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But is it an apples to apples comparison. In other words, what are the difficulties when splicing current temps to that graph?
The brief record surface melt in July 2012, which extended over the traditional dry snow facies, including Summit, was unprecedented during the satellite era [Nghiem et al., 2012]. Prior to this event, the most recent melt event at Summit occurred in 1889, which was one of only eight such events to have occurred in the past ~1500 years [Clausenet al., 1988; Meese et al., 1994]. Summit melt frequency has varied throughout the Holocene, ranging from once per ~82 years from 5500 to 8500 BP, to once per ~250 years from 1000 to 4000 BP [Alley and Anandakrishnan, 1995].
The current decadal average surface temperature (2001–2010) at the GISP2 site is −29.9°C.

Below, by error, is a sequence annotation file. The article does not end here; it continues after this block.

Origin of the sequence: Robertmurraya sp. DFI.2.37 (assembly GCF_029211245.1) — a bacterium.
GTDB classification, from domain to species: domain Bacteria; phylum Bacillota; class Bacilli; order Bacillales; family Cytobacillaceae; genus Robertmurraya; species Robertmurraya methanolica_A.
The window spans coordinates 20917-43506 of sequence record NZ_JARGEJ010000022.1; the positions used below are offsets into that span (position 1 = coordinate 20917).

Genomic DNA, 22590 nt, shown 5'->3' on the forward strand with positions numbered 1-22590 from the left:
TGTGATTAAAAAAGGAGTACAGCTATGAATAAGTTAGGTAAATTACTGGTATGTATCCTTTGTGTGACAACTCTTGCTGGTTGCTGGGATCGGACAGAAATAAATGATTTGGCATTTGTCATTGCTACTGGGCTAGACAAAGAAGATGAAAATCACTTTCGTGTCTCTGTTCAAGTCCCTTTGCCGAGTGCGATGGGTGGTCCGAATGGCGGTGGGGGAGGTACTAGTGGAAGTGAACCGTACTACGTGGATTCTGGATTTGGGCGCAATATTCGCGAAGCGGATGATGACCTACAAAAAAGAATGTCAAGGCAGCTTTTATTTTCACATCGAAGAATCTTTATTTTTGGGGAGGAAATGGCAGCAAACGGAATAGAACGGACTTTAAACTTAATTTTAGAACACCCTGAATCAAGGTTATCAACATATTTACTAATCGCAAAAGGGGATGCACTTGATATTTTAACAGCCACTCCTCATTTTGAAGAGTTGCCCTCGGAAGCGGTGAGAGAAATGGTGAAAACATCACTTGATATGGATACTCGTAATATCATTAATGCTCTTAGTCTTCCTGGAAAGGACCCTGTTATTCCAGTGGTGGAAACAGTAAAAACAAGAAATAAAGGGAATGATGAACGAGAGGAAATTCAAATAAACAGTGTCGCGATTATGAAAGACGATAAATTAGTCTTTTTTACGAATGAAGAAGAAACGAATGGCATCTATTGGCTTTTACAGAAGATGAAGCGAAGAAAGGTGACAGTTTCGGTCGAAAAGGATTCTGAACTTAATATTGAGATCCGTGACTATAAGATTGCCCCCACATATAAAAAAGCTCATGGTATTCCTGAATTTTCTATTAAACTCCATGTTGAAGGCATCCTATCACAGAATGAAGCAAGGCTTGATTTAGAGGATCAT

To place the Greenland temperature proxy reconstruction into a historical context, we incorporate two additional Summit temperature records. One record is obtained from a compilation of Summit Automatic Weather Station ∼2 m surface air temperature (SAT) observations (hereafter AWS or in-situ record) that spans 23 years (1987–2010). The AWS were situated within 20 km of the GISP 2 coring site and within 25 m elevation of the ice sheet topographical summit (Figure 1, top, red line). The series begins in May 1987 with Automatic Weather Station data after Stearns and Weidner . Shuman et al.  merge this record with data from the Greenland Climate Network (GC-Net) AWS data [Steffen and Box, 2001] to produce the first 12 years of this compilation. Gaps before June 1996 are in-filled using daily passive microwave emission brightness temperatures. GC-Net data then comprise the period spanning June 1996 to December 2003 with gaps in-filled by Danish Meteorological Institute (DMI) Summit AWS data [Vaarby-Laursen, 2010]. The DMI data exclusively form this data series from January 2004 through December 2010.
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